Published on August 25th, 2014 | by Al


I love The Road.

I wanted to take the Tarana Road all the way through to O’Connell, but I’d had to leave Sydney late and the sun was getting low. I was heading west, and it was shining in my eyes, so I cut up to the Great Western Highway and refuelled the VFR800 just before Kelso.

I was two and a half hours and almost exactly two hundred kilometres out, with eighty to go. That eighty was pretty special, though. There were young lambs in the paddocks, and a big flock of black and white birds took off as I rode past one field. I was going too fast to want to identify them. The road twisted through the hills, and wound down to a river crossing, climbed the other side, and presented me with the first dirt eight kilometres later at Sallys Flat.

What a great name. I bet she was.

The dirt section was a bit less than twenty kays. A big charcoal grey wallaby crossed the road in front of me, but he was alone. I buttoned off a bit anyway. Another did the same thing a few kilometres further on. He was alone too.

Ben had unlocked the gate. I locked it behind me and rode the last two or three hundred metres to the house. Raffa, the Staffy/greyhound, walked around the bike three times, and looked hurt. He was looking for my daughter, who is usually on the pillion seat. She hugs him and strokes him. Everyone else yells at him and threatens him with sticks. He is a damaged dog. His first owners treated him like a human baby, and were sensible enough to give him away when one of them became pregnant. He would have killed the neonate.

Raffa points every now and then, and sometimes if you have a pair of binoculars you see that he is pointing at a wallaby maybe seven hundred metres away. He is a coursing-hound, bred to spot and run and hunt. He can reach about seventy kilometres an hour in three bounds. Sometimes he gets away, and goes and finds a wallaby and fights it, and comes back with wounds on his chest. He is good to look at because of his short hair and fine musculature, but he is wilful and disobedient and unable to concentrate on anything else if he sees a wallaby, or a shingleback, or a rabbit.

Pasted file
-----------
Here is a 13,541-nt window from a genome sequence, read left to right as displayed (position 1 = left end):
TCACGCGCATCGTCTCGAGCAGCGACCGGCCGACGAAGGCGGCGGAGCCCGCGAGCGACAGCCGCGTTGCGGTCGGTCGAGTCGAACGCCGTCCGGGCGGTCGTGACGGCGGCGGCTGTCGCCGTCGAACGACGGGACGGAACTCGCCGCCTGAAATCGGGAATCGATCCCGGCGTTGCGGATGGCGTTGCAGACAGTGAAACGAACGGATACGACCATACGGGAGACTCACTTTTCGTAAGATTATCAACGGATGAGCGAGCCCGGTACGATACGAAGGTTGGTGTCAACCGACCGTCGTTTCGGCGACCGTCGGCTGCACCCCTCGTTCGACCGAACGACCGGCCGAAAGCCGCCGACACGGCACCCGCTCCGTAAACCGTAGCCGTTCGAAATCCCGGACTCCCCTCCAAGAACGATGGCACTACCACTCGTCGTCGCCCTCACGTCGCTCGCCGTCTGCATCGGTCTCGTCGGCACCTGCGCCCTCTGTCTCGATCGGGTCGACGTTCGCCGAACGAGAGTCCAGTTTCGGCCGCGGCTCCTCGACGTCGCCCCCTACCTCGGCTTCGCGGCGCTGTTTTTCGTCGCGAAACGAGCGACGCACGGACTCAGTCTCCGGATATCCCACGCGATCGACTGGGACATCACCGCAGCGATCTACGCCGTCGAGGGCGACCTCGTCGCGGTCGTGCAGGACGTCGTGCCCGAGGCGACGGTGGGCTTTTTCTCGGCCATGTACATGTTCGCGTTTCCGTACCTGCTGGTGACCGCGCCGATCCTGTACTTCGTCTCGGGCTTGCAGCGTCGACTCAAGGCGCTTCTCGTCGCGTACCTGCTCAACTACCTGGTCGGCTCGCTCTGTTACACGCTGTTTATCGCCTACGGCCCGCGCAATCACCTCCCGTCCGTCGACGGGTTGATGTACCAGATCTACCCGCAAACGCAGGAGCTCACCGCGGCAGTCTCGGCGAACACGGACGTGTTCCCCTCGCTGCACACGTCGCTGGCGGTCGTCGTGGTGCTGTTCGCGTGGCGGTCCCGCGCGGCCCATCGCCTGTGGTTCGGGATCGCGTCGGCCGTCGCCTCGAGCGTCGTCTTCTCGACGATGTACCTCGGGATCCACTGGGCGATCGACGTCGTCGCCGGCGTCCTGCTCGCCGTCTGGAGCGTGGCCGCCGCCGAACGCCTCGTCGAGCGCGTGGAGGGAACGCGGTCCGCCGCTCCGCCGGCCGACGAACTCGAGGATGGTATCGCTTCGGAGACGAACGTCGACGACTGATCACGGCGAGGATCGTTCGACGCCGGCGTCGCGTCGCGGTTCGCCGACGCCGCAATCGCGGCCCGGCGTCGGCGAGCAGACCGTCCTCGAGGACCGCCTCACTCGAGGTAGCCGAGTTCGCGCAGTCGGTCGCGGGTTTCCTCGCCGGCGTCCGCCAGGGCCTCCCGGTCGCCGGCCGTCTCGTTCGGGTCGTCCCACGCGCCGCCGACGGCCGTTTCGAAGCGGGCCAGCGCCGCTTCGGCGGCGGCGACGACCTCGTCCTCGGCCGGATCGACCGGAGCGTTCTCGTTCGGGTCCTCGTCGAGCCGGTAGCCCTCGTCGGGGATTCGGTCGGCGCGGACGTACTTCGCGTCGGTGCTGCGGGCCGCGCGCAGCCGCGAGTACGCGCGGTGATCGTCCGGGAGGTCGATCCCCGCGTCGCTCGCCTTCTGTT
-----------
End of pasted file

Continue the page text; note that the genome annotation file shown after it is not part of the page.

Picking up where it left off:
Ben needed his ecommerce site reorganised. He opened a bottle of Finnlaigh, because he knows what I need for a night of web wrangling, and cooked me a good dinner. We wrangled his web site. We took a break every now and then, and I drank more Finnlaigh and Ben drank more Wild Turkey, and we talked of the old days. He remembered my Zeds and my T500, and how I grafted a GT550 front end on it to get the disk brake. I remembered his Bultaco Lobito and his CR125 and his CB900. We spoke of crazy people, living and dead.

We finished around 0130, after about half a litre of Finnlaigh and maybe a bit more of Wild Turkey. Ben apologised in advance for breakfast. “I went in to Coles in Mudgee yesterday”, he said, “and they were all out of that streaky bacon. Good thing I went hunting last week. I’m afraid it will have to be venison and eggs for breakfast.”

One tries to make do.

We went fishing in one of the dams after breakfast. I left at 0930. Last time I left, my daughter was riding pillion and Raffa ran after us. Ben got in the Toyota and found him three kilometres down the dirt road with his paws cut and bloody from the sharp stones on the unpaved road. He got tied up this time.

And then I got to do the trip again the other way, without the sun in my eyes. I rode lonely winding roads that I know well on a bike that I know well and had me one hell of a time.

Life doesn’t get much better.

I love The Road.


About the Author

Al does a bit of everything, and likes hanging around with Boris, because there are generally motorcycles and whiskey, and because hilarity generally ensues. He wastes his spare time not moderating the BIKE ME! forums, where he posts occasionally and is regarded as unfair, unbalanced and unmedicated. Shows how much THEY know.

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